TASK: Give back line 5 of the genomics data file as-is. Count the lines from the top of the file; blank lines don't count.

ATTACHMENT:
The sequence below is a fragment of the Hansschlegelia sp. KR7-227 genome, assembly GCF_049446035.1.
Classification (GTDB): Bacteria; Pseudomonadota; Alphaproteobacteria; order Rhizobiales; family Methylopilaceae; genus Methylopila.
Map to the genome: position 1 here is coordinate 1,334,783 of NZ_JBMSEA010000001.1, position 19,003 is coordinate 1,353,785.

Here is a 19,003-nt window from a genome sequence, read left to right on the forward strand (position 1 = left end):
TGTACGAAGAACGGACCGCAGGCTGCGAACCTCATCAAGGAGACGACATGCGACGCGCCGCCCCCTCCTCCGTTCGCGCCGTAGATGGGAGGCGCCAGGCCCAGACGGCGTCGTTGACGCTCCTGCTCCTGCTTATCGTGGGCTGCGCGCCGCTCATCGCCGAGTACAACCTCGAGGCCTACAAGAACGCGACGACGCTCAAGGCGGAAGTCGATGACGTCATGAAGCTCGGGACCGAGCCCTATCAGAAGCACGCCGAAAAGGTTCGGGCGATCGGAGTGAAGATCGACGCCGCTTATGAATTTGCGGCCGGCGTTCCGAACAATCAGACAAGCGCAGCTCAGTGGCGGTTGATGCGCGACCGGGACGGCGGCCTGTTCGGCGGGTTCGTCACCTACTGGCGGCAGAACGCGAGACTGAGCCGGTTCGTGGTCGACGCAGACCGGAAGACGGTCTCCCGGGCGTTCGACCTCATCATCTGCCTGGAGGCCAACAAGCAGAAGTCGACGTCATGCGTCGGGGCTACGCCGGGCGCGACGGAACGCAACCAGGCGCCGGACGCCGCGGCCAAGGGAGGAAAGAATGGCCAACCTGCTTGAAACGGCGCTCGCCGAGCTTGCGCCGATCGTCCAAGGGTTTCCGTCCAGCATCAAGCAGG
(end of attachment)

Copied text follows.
TGTACGAAGAACGGACCGCAGGCTGCGAACCTCATCAAGGAGACGACATGCGACGCGCCGCCCCCTCCTCCGTTCGCGCCGTAGATGGGAGGCGCCAGGCCCAGACGGCGTCGTTGACGCTCCTGCTCCTGCTTATCGTGGGCTGCGCGCCGCTCATCGCCGAGTACAACCTCGAGGCCTACAAGAACGCGACGACGCTCAAGGCGGAAGTCGATGACGTCATGAAGCTCGGGACCGAGCCCTATCAGAAGCACGCCGAAAAGGTTCGGGCGATCGGAGTGAAGATCGACGCCGCTTATGAATTTGCGGCCGGCGTTCCGAACAATCAGACAAGCGCAGCTCAGTGGCGGTTGATGCGCGACCGGGACGGCGGCCTGTTCGGCGGGTTCGTCACCTACTGGCGGCAGAACGCGAGACTGAGCCGGTTCGTGGTCGACGCAGACCGGAAGACGGTCTCCCGGGCGTTCGACCTCATCATCTGCCTGGAGGCCAACAAGCAGAAGTCGACGTCATGCGTCGGGGCTACGCCGGGCGCGACGGAACGCAACCAGGCGCCGGACGCCGCGGCCAAGGGAGGAAAGAATGGCCAACCTGCTTGAAACGGCGCTCGCCGAGCTTGCGCCGATCGTCCAAGGGTTTCCGTCCAGCATCAAGCAGG